Thursday, September 22, 2011

Body or Soul? Can We Value Both?

Recently, a local philanthropic organization made a very generous gift of a gorgeous illuminated Bible text to our community. This art will be displayed in turn at two (competing) area hospitals. This idea itself, the idea of sharing the sacred text, is inspired and has already brought out a sense of unity between the two facilities. Of course, there are some murmurings. The most concise opposition to be found in a well written letter to our local paper. You can read it here. I wrote a response to him and it follows below. I sent it in to the newspaper but who knows if it will be printed. With me in possession of the password to this blog, I know it will be published! I'd be interested to know your thoughts so feel free to comment away. 

I strenuously disagree with the comments made by Mr. Maierhofer regarding how monies spent on art should be going to the "poor." I'm going to assume that at the time of writing his letter, he was unaware that the bible was ostensibly a gift from private individuals whom already donate sacrificially to The Free Clinic and other local philanthropic causes. I hope this fact alone softens his negative attitude. Secondly, I respectfully ask that the writer would recall an experience in his own life where he was inspired by art. Like it or not, man is a spiritual being with a soul that seeks care and feeding. That's why humans are attracted to music, learning, nature, even Netflix. Should all these "extras" be banished from our lives until every physical need of our fellow man is met? Absolutely not! Art ennobles the soul. Great art causes the soul to look beyond its own chaotic, selfish concerns to focus instead on timeless truths, beauty, the human condition. Art reveals truth, and art almost always requires a response. Without art, the inspiration to give and contribute to causes greater than ourselves would disappear. Then we would experience true poverty.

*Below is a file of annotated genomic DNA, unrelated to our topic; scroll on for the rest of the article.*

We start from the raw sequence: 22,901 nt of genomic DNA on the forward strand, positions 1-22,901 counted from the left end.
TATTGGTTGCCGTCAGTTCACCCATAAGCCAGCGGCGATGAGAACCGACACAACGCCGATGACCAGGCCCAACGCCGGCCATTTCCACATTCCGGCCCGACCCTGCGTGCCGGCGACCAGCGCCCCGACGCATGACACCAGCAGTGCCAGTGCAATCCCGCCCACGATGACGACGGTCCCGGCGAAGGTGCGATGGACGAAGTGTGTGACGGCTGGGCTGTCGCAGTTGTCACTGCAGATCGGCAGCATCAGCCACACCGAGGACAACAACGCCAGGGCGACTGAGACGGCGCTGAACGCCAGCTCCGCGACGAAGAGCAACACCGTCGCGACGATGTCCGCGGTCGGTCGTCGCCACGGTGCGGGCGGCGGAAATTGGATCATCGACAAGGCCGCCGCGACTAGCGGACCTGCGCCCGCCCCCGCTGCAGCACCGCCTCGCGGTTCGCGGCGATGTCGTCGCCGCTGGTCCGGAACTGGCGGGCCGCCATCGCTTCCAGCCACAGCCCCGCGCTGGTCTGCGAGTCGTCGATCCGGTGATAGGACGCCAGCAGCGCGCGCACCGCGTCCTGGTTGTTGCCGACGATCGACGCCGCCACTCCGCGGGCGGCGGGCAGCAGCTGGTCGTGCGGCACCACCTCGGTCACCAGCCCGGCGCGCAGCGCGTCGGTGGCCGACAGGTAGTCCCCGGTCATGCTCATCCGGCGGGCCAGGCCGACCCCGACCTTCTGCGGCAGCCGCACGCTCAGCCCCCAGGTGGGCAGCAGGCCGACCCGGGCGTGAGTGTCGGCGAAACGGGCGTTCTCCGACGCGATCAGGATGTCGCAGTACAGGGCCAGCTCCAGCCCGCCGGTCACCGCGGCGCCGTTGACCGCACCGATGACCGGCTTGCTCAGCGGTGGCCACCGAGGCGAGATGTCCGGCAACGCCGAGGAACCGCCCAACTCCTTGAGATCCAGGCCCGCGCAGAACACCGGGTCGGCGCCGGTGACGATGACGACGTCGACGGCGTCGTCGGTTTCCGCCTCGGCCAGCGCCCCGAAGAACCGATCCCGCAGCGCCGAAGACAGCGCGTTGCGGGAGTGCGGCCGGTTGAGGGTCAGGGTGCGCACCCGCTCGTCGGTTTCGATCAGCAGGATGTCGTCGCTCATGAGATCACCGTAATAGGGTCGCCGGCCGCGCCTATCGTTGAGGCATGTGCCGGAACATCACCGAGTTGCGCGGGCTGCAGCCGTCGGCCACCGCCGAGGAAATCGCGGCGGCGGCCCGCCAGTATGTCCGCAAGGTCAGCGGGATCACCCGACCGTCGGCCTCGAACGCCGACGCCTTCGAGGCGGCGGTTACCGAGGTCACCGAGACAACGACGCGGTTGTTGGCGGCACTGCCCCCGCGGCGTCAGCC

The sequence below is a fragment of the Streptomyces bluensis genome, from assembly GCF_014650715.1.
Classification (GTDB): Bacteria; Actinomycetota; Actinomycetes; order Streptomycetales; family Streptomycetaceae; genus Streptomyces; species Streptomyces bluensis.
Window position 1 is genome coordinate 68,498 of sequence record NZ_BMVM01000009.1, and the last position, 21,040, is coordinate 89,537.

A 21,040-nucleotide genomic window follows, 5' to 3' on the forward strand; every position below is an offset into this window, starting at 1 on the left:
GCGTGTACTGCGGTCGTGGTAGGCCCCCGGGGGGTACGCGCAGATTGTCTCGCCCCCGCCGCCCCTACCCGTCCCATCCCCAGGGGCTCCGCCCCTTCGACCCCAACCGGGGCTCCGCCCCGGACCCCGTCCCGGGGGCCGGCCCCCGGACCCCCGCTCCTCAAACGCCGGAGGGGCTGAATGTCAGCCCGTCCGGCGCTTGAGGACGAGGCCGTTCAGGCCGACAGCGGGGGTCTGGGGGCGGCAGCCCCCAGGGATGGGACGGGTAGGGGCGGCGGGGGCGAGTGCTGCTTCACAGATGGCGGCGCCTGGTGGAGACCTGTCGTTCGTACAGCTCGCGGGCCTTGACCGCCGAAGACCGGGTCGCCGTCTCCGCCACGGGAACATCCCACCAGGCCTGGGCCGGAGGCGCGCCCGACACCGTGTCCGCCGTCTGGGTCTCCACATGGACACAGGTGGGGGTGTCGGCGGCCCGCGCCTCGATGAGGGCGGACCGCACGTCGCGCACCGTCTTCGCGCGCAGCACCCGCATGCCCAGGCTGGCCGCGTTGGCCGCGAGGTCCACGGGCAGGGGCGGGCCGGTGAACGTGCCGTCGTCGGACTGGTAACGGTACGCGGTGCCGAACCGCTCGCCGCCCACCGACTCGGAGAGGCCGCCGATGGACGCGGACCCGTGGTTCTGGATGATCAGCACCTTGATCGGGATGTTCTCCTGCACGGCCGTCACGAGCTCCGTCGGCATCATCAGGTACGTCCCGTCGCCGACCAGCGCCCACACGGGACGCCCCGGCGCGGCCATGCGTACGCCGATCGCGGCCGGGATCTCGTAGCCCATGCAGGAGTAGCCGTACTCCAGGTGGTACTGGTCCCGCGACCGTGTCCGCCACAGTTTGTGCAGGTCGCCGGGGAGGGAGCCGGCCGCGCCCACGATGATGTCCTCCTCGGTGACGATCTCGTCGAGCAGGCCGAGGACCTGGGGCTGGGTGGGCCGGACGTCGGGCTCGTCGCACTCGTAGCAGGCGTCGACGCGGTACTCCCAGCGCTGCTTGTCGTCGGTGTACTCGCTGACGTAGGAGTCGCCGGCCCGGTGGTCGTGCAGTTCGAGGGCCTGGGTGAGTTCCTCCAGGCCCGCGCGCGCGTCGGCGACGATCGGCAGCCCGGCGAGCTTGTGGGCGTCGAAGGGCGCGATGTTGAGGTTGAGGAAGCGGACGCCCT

Learn more about the St. John's Heritage Bible here.

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